What it Means to Be Alone

I was excited for a lot of the things that come with the LC life, including living by myself. I’m a pretty severe control freak, a compulsive cleaner and very much someone who needs my own space. I’m also the world’s most stereotypical introvert. I have never had a problem chilling by my lonesome. Usually when I’m supposed to be having fun with other humans, I’m counting down the seconds until I can go home. One time, I fell asleep at a formal. That song “Here” was written abut me.

It’s been just about two months now since I started living by myself. My day-to-day life is not incredibly exciting. For the most part, I go to campus, I have meetings with my lovely officers, I come home, I work, I make dinner, I watch Gilmore Girls probably. I do most of that alone. Aside from meetings with the officers and an occasional faculty member, I’m solo.

I hadn’t thought much about being on my own until my supervisor sent the LC team an article about the stigma of doing things alone. It was about the way we look at people who are kickin’ it by themselves, how we assume that they’re lonely or friendless or really weird. In my case, I am sometimes lonely. I’m not friendless, my friends just happen to be scattered about the country. And I won’t say I’m not weird but I don’t think it’s a factor here.

The truth about being alone is that it’s harder than it seems. There are times when I want someone to share things with. There are times when I really want to get Chinese from the place in my college town that has miraculously yet to give us food poisoning. Sometimes I do want to go somewhere or do something in this beautiful city I have the pleasure of calling a temporary home and I wish I had a pal to go with me. It’s hard in those trivial ways, but it’s also difficult in a much more personal way.

Being by yourself means being okay with yourself. Hanging out with yourself all the time means you have to like yourself enough to enjoy it. Never having someone to distract you means giving yourself time to think through things that aren’t easy. I don’t know that everyone could handle that.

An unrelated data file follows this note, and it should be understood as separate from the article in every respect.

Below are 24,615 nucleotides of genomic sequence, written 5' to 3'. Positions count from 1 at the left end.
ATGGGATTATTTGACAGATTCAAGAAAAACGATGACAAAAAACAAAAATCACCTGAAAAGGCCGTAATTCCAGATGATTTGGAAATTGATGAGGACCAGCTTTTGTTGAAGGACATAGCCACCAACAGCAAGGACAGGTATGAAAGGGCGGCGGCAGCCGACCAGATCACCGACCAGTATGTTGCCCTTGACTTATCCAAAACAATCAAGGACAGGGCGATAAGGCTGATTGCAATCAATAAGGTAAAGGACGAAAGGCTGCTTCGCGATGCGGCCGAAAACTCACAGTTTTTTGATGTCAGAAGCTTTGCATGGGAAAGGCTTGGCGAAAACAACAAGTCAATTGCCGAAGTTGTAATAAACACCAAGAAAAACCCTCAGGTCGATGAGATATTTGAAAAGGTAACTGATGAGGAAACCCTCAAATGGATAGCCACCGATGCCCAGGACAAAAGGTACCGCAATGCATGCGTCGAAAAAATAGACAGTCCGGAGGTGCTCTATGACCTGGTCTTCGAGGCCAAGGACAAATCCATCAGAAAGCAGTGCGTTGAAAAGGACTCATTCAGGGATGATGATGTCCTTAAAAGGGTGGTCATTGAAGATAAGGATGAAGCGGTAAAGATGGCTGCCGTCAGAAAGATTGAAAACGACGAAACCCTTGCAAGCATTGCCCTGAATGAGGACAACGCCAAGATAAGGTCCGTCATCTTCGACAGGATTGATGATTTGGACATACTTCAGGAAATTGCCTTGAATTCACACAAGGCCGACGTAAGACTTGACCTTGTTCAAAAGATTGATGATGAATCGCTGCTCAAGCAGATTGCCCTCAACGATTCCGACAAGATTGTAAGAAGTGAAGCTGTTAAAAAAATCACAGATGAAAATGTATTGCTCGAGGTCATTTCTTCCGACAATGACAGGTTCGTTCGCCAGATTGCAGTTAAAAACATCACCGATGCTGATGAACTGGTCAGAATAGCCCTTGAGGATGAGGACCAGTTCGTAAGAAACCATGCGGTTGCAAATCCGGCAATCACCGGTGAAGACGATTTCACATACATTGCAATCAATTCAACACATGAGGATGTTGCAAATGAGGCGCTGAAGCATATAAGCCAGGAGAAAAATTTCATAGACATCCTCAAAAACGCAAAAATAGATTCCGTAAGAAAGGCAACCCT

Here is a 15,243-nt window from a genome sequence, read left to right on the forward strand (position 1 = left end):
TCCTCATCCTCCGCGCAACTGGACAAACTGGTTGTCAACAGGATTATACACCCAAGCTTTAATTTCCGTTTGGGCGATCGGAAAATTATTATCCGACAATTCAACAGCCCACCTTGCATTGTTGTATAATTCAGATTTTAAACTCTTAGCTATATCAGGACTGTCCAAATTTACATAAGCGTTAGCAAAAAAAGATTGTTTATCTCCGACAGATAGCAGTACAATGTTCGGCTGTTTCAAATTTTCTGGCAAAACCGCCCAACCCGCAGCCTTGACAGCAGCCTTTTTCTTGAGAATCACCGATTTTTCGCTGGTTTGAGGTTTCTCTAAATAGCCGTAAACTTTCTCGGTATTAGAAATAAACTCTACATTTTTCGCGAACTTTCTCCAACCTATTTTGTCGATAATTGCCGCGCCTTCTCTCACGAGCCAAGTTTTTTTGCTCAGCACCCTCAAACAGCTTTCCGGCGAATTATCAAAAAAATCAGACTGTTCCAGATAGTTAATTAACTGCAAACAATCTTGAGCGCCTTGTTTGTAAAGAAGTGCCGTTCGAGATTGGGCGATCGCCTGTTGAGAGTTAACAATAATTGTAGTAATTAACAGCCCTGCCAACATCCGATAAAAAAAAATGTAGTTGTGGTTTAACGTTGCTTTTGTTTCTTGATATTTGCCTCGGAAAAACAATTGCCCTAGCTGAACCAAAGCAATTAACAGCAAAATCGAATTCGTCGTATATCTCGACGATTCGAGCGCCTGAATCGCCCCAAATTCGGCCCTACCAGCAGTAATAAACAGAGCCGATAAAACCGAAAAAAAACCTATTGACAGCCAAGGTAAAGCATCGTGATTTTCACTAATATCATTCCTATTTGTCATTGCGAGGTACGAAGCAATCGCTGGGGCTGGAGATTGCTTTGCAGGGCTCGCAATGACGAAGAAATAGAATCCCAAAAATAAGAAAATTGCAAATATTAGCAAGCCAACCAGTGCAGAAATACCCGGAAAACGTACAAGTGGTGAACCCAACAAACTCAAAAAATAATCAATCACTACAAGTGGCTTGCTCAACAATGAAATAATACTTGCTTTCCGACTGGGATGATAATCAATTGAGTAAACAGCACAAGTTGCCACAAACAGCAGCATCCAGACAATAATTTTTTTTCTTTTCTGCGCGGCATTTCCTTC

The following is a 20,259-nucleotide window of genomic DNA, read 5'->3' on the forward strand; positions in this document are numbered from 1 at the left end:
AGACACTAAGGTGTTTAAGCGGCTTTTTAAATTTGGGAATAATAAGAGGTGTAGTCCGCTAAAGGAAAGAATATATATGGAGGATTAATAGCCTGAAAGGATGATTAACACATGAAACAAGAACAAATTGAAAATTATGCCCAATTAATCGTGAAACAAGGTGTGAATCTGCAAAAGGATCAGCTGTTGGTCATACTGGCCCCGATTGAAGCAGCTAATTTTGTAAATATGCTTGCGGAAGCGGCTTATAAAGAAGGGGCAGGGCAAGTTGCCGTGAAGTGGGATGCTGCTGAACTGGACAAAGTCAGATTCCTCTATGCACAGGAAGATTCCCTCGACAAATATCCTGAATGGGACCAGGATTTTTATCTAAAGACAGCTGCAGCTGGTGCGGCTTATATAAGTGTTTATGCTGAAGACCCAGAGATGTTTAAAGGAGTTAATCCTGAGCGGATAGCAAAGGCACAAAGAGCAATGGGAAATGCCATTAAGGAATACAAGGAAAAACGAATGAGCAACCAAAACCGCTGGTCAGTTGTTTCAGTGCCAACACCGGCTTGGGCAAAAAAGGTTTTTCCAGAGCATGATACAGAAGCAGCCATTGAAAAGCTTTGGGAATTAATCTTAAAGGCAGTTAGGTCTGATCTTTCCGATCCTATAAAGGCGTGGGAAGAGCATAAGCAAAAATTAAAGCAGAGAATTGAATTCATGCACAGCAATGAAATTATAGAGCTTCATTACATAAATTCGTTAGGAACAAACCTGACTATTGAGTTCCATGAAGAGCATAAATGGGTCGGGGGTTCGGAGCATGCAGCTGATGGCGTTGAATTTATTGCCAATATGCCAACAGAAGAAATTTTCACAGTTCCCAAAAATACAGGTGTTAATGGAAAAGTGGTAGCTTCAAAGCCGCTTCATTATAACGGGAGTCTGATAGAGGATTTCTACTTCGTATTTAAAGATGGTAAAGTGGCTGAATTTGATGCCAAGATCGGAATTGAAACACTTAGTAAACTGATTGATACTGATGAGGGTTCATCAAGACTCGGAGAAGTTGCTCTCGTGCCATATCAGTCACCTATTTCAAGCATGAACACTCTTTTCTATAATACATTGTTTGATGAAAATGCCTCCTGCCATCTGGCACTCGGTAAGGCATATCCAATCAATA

“We tend to project our own tendencies onto others, particularly in situations we view negatively; and I find that the people with the greatest aversion to doing things alone  —  incredibly uncomfortable at and almost disgusted by the idea  —  are the ones who cannot be in solitude with their minds. For what reasons, I can’t say I know, but they seem to move through life from one distraction to the next.” – Christina Ling, Huffington Post

Being a consultant is an experience unlike any other in a lot of ways. But one very important way that it’s completely unique is that it has given me plenty of time to be in solitude with my mind.

While there are times that I would love someone to watch a football game with or go to dinner with, I think being truly by myself has been better. I like cooking for myself. I like seeing sunsets on the steps of the Lincoln Memorial by myself. I like watching Gilmore Girls by myself. I like sitting in my bed eating ice cream on a Thursday night. I like having time to be with just me.

It wasn’t until I started thinking about these last two months here in DC that I realized how happy I am, and none of that happiness is the result of something superficial. I’m just good with myself. When I wake up, I feel happy; when I go to bed, I feel happy – and it’s a great feeling to know that I don’t need anyone else to be happy.

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